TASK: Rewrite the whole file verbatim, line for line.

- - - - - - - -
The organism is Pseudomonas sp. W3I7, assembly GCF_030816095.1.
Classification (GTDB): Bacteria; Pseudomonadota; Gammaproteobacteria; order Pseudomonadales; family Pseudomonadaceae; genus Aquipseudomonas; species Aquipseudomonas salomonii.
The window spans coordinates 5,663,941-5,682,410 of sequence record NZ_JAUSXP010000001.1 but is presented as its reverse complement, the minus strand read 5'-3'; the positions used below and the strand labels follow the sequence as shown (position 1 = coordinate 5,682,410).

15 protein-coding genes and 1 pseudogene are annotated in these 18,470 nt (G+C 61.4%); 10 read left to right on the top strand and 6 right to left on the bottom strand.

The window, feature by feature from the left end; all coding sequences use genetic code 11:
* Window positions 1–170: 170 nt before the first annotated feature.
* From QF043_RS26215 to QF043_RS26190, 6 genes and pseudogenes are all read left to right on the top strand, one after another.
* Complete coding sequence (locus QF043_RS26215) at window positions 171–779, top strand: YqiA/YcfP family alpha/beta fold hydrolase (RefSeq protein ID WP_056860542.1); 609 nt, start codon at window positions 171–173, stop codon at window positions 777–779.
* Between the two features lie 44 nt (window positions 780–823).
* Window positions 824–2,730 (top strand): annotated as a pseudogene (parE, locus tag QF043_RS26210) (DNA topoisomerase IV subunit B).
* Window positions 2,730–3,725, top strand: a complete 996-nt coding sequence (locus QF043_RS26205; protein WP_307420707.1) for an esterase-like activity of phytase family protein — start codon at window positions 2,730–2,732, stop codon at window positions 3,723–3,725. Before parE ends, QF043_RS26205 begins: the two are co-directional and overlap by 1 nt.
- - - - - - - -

The organism is Pseudomonas sp. W3I7, assembly GCF_030816095.1.
Classification (GTDB): Bacteria; Pseudomonadota; Gammaproteobacteria; order Pseudomonadales; family Pseudomonadaceae; genus Aquipseudomonas; species Aquipseudomonas salomonii.
The window spans coordinates 5,663,941-5,682,410 of sequence record NZ_JAUSXP010000001.1 but is presented as its reverse complement, the minus strand read 5'-3'; the positions used below and the strand labels follow the sequence as shown (position 1 = coordinate 5,682,410).

15 protein-coding genes and 1 pseudogene are annotated in these 18,470 nt (G+C 61.4%); 10 read left to right on the top strand and 6 right to left on the bottom strand.

The window, feature by feature from the left end; all coding sequences use genetic code 11:
* Window positions 1–170: 170 nt before the first annotated feature.
* From QF043_RS26215 to QF043_RS26190, 6 genes and pseudogenes are all read left to right on the top strand, one after another.
* Complete coding sequence (locus QF043_RS26215) at window positions 171–779, top strand: YqiA/YcfP family alpha/beta fold hydrolase (RefSeq protein ID WP_056860542.1); 609 nt, start codon at window positions 171–173, stop codon at window positions 777–779.
* Between the two features lie 44 nt (window positions 780–823).
* Window positions 824–2,730 (top strand): annotated as a pseudogene (parE, locus tag QF043_RS26210) (DNA topoisomerase IV subunit B).
* Window positions 2,730–3,725, top strand: a complete 996-nt coding sequence (locus QF043_RS26205; protein WP_307420707.1) for an esterase-like activity of phytase family protein — start codon at window positions 2,730–2,732, stop codon at window positions 3,723–3,725. Before parE ends, QF043_RS26205 begins: the two are co-directional and overlap by 1 nt.